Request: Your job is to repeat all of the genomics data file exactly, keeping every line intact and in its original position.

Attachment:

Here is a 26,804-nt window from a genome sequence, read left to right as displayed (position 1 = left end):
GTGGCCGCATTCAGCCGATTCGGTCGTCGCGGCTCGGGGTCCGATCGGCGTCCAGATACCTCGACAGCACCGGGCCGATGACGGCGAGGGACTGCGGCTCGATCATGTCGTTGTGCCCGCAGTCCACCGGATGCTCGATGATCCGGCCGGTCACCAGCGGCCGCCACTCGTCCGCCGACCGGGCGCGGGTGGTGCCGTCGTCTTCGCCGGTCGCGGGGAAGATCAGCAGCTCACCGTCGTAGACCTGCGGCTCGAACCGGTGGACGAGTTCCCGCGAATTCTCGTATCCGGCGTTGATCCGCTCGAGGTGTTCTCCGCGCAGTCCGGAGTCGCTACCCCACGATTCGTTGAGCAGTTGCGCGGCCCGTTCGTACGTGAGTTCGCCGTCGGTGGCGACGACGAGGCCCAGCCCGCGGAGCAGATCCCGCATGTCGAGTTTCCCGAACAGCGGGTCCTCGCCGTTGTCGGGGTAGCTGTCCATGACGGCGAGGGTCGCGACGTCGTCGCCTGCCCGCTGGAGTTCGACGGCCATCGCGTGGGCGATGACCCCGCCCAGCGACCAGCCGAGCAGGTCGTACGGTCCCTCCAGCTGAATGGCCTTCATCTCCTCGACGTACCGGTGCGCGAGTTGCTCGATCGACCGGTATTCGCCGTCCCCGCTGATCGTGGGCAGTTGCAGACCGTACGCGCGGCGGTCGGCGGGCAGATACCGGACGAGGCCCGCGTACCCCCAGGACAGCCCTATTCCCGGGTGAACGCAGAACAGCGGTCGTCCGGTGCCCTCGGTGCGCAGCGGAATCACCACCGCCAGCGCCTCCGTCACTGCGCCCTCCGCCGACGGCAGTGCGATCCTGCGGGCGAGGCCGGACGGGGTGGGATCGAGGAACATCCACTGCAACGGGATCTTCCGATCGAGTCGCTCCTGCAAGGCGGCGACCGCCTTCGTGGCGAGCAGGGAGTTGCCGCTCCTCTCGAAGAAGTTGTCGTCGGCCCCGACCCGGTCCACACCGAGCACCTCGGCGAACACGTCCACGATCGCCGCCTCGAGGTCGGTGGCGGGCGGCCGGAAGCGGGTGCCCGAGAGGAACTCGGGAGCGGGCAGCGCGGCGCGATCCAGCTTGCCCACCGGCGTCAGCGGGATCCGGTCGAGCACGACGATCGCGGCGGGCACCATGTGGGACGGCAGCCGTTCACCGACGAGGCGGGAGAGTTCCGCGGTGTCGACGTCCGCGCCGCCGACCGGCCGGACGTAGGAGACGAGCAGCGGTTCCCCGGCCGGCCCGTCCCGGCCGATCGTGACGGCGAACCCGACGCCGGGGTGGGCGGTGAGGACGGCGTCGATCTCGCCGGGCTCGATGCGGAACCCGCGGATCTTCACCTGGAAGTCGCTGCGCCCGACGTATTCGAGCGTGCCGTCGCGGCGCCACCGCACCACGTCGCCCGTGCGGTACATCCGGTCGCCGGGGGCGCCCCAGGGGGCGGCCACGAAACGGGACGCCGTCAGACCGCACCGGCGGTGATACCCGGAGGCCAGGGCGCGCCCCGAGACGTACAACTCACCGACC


Here is a 26,804-nt window from a genome sequence, read left to right as displayed (position 1 = left end):
GTGGCCGCATTCAGCCGATTCGGTCGTCGCGGCTCGGGGTCCGATCGGCGTCCAGATACCTCGACAGCACCGGGCCGATGACGGCGAGGGACTGCGGCTCGATCATGTCGTTGTGCCCGCAGTCCACCGGATGCTCGATGATCCGGCCGGTCACCAGCGGCCGCCACTCGTCCGCCGACCGGGCGCGGGTGGTGCCGTCGTCTTCGCCGGTCGCGGGGAAGATCAGCAGCTCACCGTCGTAGACCTGCGGCTCGAACCGGTGGACGAGTTCCCGCGAATTCTCGTATCCGGCGTTGATCCGCTCGAGGTGTTCTCCGCGCAGTCCGGAGTCGCTACCCCACGATTCGTTGAGCAGTTGCGCGGCCCGTTCGTACGTGAGTTCGCCGTCGGTGGCGACGACGAGGCCCAGCCCGCGGAGCAGATCCCGCATGTCGAGTTTCCCGAACAGCGGGTCCTCGCCGTTGTCGGGGTAGCTGTCCATGACGGCGAGGGTCGCGACGTCGTCGCCTGCCCGCTGGAGTTCGACGGCCATCGCGTGGGCGATGACCCCGCCCAGCGACCAGCCGAGCAGGTCGTACGGTCCCTCCAGCTGAATGGCCTTCATCTCCTCGACGTACCGGTGCGCGAGTTGCTCGATCGACCGGTATTCGCCGTCCCCGCTGATCGTGGGCAGTTGCAGACCGTACGCGCGGCGGTCGGCGGGCAGATACCGGACGAGGCCCGCGTACCCCCAGGACAGCCCTATTCCCGGGTGAACGCAGAACAGCGGTCGTCCGGTGCCCTCGGTGCGCAGCGGAATCACCACCGCCAGCGCCTCCGTCACTGCGCCCTCCGCCGACGGCAGTGCGATCCTGCGGGCGAGGCCGGACGGGGTGGGATCGAGGAACATCCACTGCAACGGGATCTTCCGATCGAGTCGCTCCTGCAAGGCGGCGACCGCCTTCGTGGCGAGCAGGGAGTTGCCGCTCCTCTCGAAGAAGTTGTCGTCGGCCCCGACCCGGTCCACACCGAGCACCTCGGCGAACACGTCCACGATCGCCGCCTCGAGGTCGGTGGCGGGCGGCCGGAAGCGGGTGCCCGAGAGGAACTCGGGAGCGGGCAGCGCGGCGCGATCCAGCTTGCCCACCGGCGTCAGCGGGATCCGGTCGAGCACGACGATCGCGGCGGGCACCATGTGGGACGGCAGCCGTTCACCGACGAGGCGGGAGAGTTCCGCGGTGTCGACGTCCGCGCCGCCGACCGGCCGGACGTAGGAGACGAGCAGCGGTTCCCCGGCCGGCCCGTCCCGGCCGATCGTGACGGCGAACCCGACGCCGGGGTGGGCGGTGAGGACGGCGTCGATCTCGCCGGGCTCGATGCGGAACCCGCGGATCTTCACCTGGAAGTCGCTGCGCCCGACGTATTCGAGCGTGCCGTCGCGGCGCCACCGCACCACGTCGCCCGTGCGGTACATCCGGTCGCCGGGGGCGCCCCAGGGGGCGGCCACGAAACGGGACGCCGTCAGACCGCACCGGCGGTGATACCCGGAGGCCAGGGCGCGCCCCGAGACGTACAACTCACCGACC